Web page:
Perhaps a more vexing issue we deal with each year surrounds pay practices during inclement weather.  Exempt employees are paid on a salaried basis. If the company is closed, the exempt employee must be paid for the day(s) to maintain the exemption status. It is the company’s decision as to whether or not exempts are required to take a vacation day.  Keep in mind that if the exempt does not have vacation or PTO to cover the absence, the exempt must be paid.

If the office is open and the exempt decides not to report to work, the day can be charged to vacation or PTO. If in this situation the exempt does not have vacation or PTO, the company is allowed to dock for the day due to personal reasons. This is one of the allowed deductions under the FLSA without destroying the exemption status. Be reminded, however, that if the exempt works any part of the day, the exempt must be paid for the entire day. This often comes in to play when the exempt does not come into work but works a partial day from a laptop or other electronic device.

If you have more questions regarding your Inclement Weather Policy, contact CAI’s Advice & Resolution team today.

3 Reasons Why You Should Offer Your Employees Paid Sick and Personal Time

Tuesday, April 23rd, 2013

paid sick timeAre you looking for ways to increase employee morale at your organization? Have you been unsuccessful in securing top talent? Do you want to diffuse stressful work situations and decrease turnover?

If your company would reply yes to any of the questions above and you aren’t offering your employees paid time off, you may want to reconsider. Many business owners who aren’t giving their employees paid time off believe that the financial responsibilities are too high in this post-recession economy. However, the benefits from offering paid time off may outweigh the financial responsibility your organization would incur.

Review the three reasons below that show why offering employees paid time off is advantageous to your business:

Attract the Best

High-performing candidates aren’t just looking for any job that’s available. These job seekers are in search of companies that offer several benefits for producing great work. Opportunities for growth, meaningful projects and having their ideas heard will keep a candidate interested in an employer. Offering additional benefits that help them balance their responsibilities outside of work could be a deciding in factor in whether they choose to invest in your company.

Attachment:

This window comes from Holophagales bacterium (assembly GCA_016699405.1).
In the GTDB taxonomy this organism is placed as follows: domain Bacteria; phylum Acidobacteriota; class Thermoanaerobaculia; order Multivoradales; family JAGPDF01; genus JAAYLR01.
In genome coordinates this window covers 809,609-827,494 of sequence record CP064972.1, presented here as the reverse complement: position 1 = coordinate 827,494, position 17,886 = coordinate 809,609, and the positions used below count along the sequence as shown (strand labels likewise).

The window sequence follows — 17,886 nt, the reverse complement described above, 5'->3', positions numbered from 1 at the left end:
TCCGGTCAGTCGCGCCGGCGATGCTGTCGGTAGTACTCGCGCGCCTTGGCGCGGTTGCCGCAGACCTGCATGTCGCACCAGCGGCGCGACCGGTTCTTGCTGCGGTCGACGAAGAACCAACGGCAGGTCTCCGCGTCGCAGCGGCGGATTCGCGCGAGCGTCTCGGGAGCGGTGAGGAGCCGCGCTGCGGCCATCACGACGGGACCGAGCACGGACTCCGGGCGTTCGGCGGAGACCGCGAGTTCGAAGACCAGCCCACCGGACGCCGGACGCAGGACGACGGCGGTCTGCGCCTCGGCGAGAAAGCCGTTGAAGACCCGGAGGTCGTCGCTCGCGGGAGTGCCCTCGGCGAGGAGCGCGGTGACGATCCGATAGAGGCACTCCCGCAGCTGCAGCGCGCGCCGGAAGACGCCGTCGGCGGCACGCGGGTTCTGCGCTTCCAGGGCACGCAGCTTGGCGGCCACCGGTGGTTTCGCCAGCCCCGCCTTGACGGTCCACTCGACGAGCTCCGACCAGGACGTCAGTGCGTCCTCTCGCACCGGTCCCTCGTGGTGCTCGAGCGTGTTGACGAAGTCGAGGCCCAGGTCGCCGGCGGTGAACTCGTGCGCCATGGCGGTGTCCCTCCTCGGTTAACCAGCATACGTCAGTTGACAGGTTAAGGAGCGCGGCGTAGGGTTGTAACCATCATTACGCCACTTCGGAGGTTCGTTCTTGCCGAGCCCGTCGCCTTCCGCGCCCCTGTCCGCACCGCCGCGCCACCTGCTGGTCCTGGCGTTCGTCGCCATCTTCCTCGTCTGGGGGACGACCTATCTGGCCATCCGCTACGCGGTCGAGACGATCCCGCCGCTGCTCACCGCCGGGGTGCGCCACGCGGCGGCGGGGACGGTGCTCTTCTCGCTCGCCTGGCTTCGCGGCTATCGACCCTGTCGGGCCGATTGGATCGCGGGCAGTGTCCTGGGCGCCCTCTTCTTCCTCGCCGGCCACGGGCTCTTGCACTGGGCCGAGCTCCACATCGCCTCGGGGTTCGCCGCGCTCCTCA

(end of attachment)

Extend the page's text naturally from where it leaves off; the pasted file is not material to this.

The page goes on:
Avoid Meltdowns

If you’re not paying employees when they take time off, they may not take time off. And if that’s the case, you should be concerned. Employees may work through illness and personal struggles to ensure their paychecks aren’t short because they don’t have other options. Doing this once in a while may be manageable, but in the long run, your employees will burn out. Several side effects can occur once that happens—increase in sickness, higher levels of stress, irritability, missing deadlines, mediocre work, etc. Your employees may even decide to leave to find an employer that does offer paid time off.

Get Quality Work

Giving your employees a set amount of paid sick and personal time will not only benefit them, but your organization will see the rewards as well. Allowing employees to fully recover from a cold or a rough personal patch will prove invaluable. Having time to rest, forget about work and not worry about money on their days off will help employees save energy for their return to work. Time off will assist them in staying focused to complete important projects, interacting positively with their coworkers and customers, and offering your team fresh ideas.

For additional benefits of employee time off, please call a member of CAI’s Advice and Counsel Team at 919-878-9222 or 336-668-7736.

Photo Source: Brian Reid Furniture